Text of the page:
52 Ancestors – Week 5

At the Library

For me researching in a state archive or library was one of the most rewarding endeavors I have pursued as a genealogist, second only to actually walking on the land an ancestor once owned. Why you might ask, it is just a library! A state archive is so much more than just a library. An archive houses many of the original documents that are often available on microfilm or in digitized form. Again you might ask “so what? It is much easier to view these from the comfort of our home via our computer.”

The Joy of Discovery

What I discovered on my visits to the Kentucky State Archives is the wonder of touching those old documents; untying the string or ribbon holding the packet together, gently, carefully separating the different pieces of aged papers, some over 150 years old, then struggling with the writing, trying to decipher the words and phrases. For me this was Genealogy Heaven!

Even if I didn’t find anything new to add to my collection of data, the simple experience of handling these old documents was priceless. And then there was the one time I did find something. Something so unexpected the memory remains clear in my mind.

Circuit Court Indictment Records

I found Absalom Arnspiger my husband’s 2nd great granduncle.  In all my years of Arnspiger research, which was about twenty-five or more, I had never run across this name, but in the Kentucky State Archives I found him listed in the index to the Circuit Court Indictments for the county of Jessamine. Whoa, what was this, who was this? So I followed the trail from the index. The index lead me to the microfilm of the Circuit Court Order Books, bk. O, 18301-1832, indexed listing Absalom Arnspiger on page 942.

With help from the Archives staff I was able to locate the original documents regarding this case which provided more details. Apparently Absalom had been exhibiting erratic mental behaviors for eight years. A jury was impaneled to inquire into the state of his mind. The label placed on Absalom was “lunatic” and the jury found him to be a lunatic and ordered his father, Michael Arnspiger to “carry him to the asylum in Lexington3.”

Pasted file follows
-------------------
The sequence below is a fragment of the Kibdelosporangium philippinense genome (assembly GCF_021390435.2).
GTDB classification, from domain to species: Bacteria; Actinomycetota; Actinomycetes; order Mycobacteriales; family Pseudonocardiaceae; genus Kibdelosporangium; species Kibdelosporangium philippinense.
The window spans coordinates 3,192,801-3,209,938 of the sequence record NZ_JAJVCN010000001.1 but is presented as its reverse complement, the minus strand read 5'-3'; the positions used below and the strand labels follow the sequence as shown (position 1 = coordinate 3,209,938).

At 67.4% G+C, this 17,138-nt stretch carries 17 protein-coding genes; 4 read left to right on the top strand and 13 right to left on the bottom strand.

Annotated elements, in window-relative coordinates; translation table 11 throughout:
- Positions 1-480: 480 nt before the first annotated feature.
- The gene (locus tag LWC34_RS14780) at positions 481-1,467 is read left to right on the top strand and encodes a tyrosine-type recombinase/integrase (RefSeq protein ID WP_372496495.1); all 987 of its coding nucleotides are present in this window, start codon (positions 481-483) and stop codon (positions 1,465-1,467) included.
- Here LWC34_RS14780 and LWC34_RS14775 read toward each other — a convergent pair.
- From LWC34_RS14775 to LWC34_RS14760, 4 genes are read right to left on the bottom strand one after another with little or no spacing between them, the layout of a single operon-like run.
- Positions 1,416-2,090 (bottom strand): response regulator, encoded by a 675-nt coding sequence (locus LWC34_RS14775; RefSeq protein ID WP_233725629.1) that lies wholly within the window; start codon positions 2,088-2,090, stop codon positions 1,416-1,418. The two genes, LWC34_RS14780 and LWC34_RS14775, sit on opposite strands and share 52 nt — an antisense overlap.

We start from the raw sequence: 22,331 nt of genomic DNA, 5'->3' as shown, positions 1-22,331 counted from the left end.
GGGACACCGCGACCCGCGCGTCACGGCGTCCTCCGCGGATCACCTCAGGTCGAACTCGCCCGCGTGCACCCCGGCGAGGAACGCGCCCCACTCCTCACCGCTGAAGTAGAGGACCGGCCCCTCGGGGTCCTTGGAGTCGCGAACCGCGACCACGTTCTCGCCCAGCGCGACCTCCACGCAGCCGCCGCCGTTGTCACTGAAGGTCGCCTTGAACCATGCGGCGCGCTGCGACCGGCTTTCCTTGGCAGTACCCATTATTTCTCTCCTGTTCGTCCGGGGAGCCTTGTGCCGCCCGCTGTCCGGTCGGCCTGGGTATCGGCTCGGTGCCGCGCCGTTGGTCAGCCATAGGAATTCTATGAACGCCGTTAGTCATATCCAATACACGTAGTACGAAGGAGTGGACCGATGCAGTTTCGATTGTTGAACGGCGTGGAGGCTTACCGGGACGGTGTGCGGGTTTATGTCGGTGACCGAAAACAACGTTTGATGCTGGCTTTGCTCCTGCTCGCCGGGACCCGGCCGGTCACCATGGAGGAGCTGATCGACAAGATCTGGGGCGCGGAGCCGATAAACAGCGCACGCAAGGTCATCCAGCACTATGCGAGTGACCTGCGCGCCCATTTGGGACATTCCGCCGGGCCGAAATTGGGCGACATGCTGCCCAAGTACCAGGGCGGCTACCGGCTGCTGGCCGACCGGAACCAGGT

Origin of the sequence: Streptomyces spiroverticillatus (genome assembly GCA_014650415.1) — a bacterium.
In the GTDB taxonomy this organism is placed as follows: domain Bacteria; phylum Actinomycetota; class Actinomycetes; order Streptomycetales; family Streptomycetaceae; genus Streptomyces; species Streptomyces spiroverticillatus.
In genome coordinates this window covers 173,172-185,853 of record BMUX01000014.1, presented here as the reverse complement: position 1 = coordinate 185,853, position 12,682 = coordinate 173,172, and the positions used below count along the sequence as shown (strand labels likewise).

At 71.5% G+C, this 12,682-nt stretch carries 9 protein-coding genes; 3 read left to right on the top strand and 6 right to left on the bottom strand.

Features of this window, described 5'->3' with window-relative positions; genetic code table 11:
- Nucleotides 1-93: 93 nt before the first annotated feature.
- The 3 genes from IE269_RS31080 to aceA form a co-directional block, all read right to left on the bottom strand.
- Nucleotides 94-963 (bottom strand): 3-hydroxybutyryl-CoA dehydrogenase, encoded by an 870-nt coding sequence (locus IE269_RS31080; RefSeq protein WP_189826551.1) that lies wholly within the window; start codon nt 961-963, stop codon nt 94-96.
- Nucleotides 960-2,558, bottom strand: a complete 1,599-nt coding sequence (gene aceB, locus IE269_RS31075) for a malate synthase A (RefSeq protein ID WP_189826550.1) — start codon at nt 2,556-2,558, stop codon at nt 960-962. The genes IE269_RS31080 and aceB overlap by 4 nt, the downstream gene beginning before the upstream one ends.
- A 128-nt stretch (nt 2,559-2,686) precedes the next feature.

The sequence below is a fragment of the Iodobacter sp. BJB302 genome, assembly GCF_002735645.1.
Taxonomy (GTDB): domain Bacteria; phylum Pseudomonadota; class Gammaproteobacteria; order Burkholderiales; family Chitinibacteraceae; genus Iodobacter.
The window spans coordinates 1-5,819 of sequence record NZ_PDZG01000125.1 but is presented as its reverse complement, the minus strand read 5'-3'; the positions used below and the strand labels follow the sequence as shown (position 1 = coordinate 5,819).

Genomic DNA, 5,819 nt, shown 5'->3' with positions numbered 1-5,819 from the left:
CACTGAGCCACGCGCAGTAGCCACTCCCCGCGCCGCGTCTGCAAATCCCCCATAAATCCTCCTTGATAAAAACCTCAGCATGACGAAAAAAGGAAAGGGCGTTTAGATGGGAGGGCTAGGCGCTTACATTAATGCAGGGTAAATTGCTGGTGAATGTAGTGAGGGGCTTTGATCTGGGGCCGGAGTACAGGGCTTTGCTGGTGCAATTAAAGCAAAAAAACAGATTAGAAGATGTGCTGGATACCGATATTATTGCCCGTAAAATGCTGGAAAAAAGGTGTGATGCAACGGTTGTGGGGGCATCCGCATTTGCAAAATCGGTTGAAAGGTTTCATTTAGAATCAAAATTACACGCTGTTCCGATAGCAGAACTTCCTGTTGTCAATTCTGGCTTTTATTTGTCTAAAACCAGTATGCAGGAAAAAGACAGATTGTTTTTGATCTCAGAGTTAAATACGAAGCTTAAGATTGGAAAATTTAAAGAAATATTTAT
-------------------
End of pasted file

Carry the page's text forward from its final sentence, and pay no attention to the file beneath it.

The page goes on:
The Story Changed

This piece of information altered my entire mental image of this family. So many questions came to mind. How did this eldest son’s disability impact the family? In the 1820s what was known about mental health? Very little I discovered. Did Michael actually “carry” Absalom to the asylum? A search in the records available at the Kentucky archives provided no answers to this question. No circuit court records were located to indicate this order was carried out. No further reference has been found for Absalom.

The asylum was known as the Eastern State Hospital. It was opened in Lexington in 1824 and closed in 2013 with the buildings demolished in 2014. Records for this facility remain closed. There is a cemetery which contains between 4000-6000 unmarked graves, with additional unmarked graves throughout the hospital grounds; as many as 4000. I believe Absalom was one of thousands who died and was ignominiously buried there. Did his family know? Did the hospital inform them? Did his brother, sisters or parents come to visit? I will never know the answers to these questions but I, by sharing what I have learned, by writing this post, can shine just a little light on this ancestor’s life.

Footnote TitleFootnote Description
11830For Emaline Johnston, Pennsylvania, Death Certificates, 1906-1924, digital images Ancestry (https://www.ancestry.com : accessed 5 Feb 2019), listed as Mrs. Emaline H. Johnson, cert. no. 20413; citing Pennsylvania Historic and Museum Commission. For Henry Johnston see 1850 US Census, Berks County, Pennsylvania, population schedule (pop, sch.), South East Ward, p 286A, family 656, Adam Johnston; digital images Ancestry (https://www.ancestry.com : accessed 5 Feb 2019); citing National Archives Administration (NARA) micropublication M432, roll 752.
2page 94Jessamine County, Kentucky, Circuit Court Order Books, Bk. O, 1830-1832, indexed, p. 94, item 2, July 1830, Writ of Lunacy, Commonwealth of Ky vs Absolem Arnspiger, 19 July 1830; Kentucky Department of Libraries and Archives [KDLA], Frankfort, Kentucky.
3LexingtonJessamine County, Kentucky, "Circuit Court Indictments 1799-1850," accession no. A2009-026; KDLA, Frankfort, Kentucky, Commonwealth of Ky vs Absolem Arnspiger, Writ of Lunacy, packet no 16, case no. 600, box 6, date July 1830.

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